Detailed text about dining room goes here
This style of pointed-toe moccasin was worn by almost everyone in the early days of the Red River Settlement. This style of shoe was made by Metis, Anishinaabe (Ojibwe) and Ininew (Cree) women for their families, and for trade.
This style of tall moccasin was made for walking outdoors, almost like hiking boots. Other styles that look like slippers would have been made to wear to dances or around the house.
Modern reproduction using antique beads.
Though we have plenty of beautify and intricately decorated moccasins, we chose to display this plain and well-loved moccasin for two reasons: the first being conservation reasons, as light can damage artifacts when displayed without proper protection, and the second being that with this moccasin allows you to see how moccasins in this period were constructed in Red River.
These old moccasins were once decorated with purple and red quillwork made from hand-dyed and processed porcupine needles. The quillwork was trimmed with delicate dyed horse-hair piping. Both the quills and the horse hair have long-since deteriorated, damaged either by light, insects or animals, or by improper handling or storage.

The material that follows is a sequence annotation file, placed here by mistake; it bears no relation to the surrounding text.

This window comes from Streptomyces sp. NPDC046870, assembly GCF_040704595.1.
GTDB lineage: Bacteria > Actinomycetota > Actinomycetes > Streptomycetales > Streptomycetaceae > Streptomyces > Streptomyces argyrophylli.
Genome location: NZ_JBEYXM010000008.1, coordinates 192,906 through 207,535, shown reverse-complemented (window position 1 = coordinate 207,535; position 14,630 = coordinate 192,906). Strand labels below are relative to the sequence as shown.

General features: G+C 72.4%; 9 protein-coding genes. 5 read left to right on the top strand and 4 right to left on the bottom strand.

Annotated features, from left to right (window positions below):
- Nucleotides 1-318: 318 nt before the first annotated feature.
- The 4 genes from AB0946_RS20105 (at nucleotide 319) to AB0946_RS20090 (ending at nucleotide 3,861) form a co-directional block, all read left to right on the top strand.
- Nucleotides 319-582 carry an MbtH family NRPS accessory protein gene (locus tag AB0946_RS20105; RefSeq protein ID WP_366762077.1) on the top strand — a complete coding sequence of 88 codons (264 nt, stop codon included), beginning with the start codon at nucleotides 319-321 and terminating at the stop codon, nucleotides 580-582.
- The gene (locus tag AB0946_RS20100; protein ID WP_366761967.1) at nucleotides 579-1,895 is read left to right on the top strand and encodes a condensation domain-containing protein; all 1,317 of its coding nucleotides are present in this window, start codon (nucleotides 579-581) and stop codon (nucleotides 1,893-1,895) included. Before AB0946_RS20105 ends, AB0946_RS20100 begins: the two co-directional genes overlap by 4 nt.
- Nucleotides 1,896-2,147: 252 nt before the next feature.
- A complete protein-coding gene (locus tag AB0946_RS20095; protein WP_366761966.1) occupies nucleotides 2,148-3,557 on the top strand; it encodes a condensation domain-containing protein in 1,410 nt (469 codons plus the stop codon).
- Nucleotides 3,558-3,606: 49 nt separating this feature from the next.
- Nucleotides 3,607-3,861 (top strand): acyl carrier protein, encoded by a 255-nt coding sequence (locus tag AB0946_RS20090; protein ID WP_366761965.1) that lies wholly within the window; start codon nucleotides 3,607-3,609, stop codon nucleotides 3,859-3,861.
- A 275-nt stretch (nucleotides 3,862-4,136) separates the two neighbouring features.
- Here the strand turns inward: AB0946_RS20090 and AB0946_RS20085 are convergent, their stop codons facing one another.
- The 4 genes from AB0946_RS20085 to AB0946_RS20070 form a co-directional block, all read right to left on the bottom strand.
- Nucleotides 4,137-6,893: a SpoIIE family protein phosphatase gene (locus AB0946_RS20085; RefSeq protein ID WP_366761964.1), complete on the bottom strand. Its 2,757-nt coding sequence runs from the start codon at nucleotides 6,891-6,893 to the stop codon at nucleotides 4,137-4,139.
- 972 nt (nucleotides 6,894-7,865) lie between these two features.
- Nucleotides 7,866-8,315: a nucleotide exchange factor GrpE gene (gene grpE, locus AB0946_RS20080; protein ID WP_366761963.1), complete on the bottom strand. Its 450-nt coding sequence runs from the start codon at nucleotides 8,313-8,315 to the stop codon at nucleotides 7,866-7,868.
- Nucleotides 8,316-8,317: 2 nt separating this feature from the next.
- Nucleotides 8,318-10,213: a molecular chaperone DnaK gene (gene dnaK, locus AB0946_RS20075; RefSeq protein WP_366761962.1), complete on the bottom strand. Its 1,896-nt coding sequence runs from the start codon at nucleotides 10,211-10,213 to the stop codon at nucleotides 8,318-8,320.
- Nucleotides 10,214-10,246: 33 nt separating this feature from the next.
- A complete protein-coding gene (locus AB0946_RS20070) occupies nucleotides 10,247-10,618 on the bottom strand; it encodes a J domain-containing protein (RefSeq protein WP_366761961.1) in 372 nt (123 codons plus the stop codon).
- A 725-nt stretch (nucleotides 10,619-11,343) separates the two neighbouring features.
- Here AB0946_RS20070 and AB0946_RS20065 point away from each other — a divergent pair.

This moccasin was made of traditional "brain tanned" leather and sewn using sinew, a thread-like product produced from the tendons of animals like deer or bison. When compared to the leather of the modern moccasin above, the differences are stark with the tannin found in the brain giving this leather a suede-like texture and a muted colour.
Sinew, quills, and glass beads:
Before thread was readily available in the Red River Settlement, sinew, an animal product made from dried and stretched animal tendons, was used to sew together both utilitarian items and beautiful works of art featuring beadwork and quillwork.
People sometimes needed a bit of extra help seeing the tiny details of sewing work. These eyeglasses have gold-coloured oval frames and clear glass lenses.
c. late 19th century
Beaded needle case:
This English needle case is made of wood and wrapped with tiny seed beads on wires. The same beads were used here in a very different way for Métis beadwork.
c. mid-19th century
Glass beads like these were made in France and Italy, and imported in large quantities for trade by the Hudson's Bay Company.
c. early 19th century